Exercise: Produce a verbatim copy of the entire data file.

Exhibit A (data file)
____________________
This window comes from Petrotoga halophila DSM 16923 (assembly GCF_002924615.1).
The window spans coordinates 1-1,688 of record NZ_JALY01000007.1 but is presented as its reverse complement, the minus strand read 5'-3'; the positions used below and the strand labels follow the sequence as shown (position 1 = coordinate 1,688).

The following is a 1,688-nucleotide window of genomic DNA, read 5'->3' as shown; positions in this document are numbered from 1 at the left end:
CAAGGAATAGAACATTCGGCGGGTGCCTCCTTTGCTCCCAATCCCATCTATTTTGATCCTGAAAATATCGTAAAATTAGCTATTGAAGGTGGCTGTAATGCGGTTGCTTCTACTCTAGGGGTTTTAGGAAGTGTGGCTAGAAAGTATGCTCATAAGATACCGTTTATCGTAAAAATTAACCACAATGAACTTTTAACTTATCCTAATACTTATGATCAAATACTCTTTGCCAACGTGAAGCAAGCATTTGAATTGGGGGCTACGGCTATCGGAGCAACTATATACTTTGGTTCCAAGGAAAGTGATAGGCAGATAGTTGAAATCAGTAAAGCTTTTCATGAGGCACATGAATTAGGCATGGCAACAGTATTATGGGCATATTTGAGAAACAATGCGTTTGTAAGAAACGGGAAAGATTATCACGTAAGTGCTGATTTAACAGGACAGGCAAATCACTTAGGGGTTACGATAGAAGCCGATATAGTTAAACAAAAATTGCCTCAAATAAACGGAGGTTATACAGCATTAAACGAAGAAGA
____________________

This window comes from Petrotoga halophila DSM 16923 (assembly GCF_002924615.1).
The window spans coordinates 1-1,688 of record NZ_JALY01000007.1 but is presented as its reverse complement, the minus strand read 5'-3'; the positions used below and the strand labels follow the sequence as shown (position 1 = coordinate 1,688).

The following is a 1,688-nucleotide window of genomic DNA, read 5'->3' as shown; positions in this document are numbered from 1 at the left end:
CAAGGAATAGAACATTCGGCGGGTGCCTCCTTTGCTCCCAATCCCATCTATTTTGATCCTGAAAATATCGTAAAATTAGCTATTGAAGGTGGCTGTAATGCGGTTGCTTCTACTCTAGGGGTTTTAGGAAGTGTGGCTAGAAAGTATGCTCATAAGATACCGTTTATCGTAAAAATTAACCACAATGAACTTTTAACTTATCCTAATACTTATGATCAAATACTCTTTGCCAACGTGAAGCAAGCATTTGAATTGGGGGCTACGGCTATCGGAGCAACTATATACTTTGGTTCCAAGGAAAGTGATAGGCAGATAGTTGAAATCAGTAAAGCTTTTCATGAGGCACATGAATTAGGCATGGCAACAGTATTATGGGCATATTTGAGAAACAATGCGTTTGTAAGAAACGGGAAAGATTATCACGTAAGTGCTGATTTAACAGGACAGGCAAATCACTTAGGGGTTACGATAGAAGCCGATATAGTTAAACAAAAATTGCCTCAAATAAACGGAGGTTATACAGCATTAAACGAAGAAGA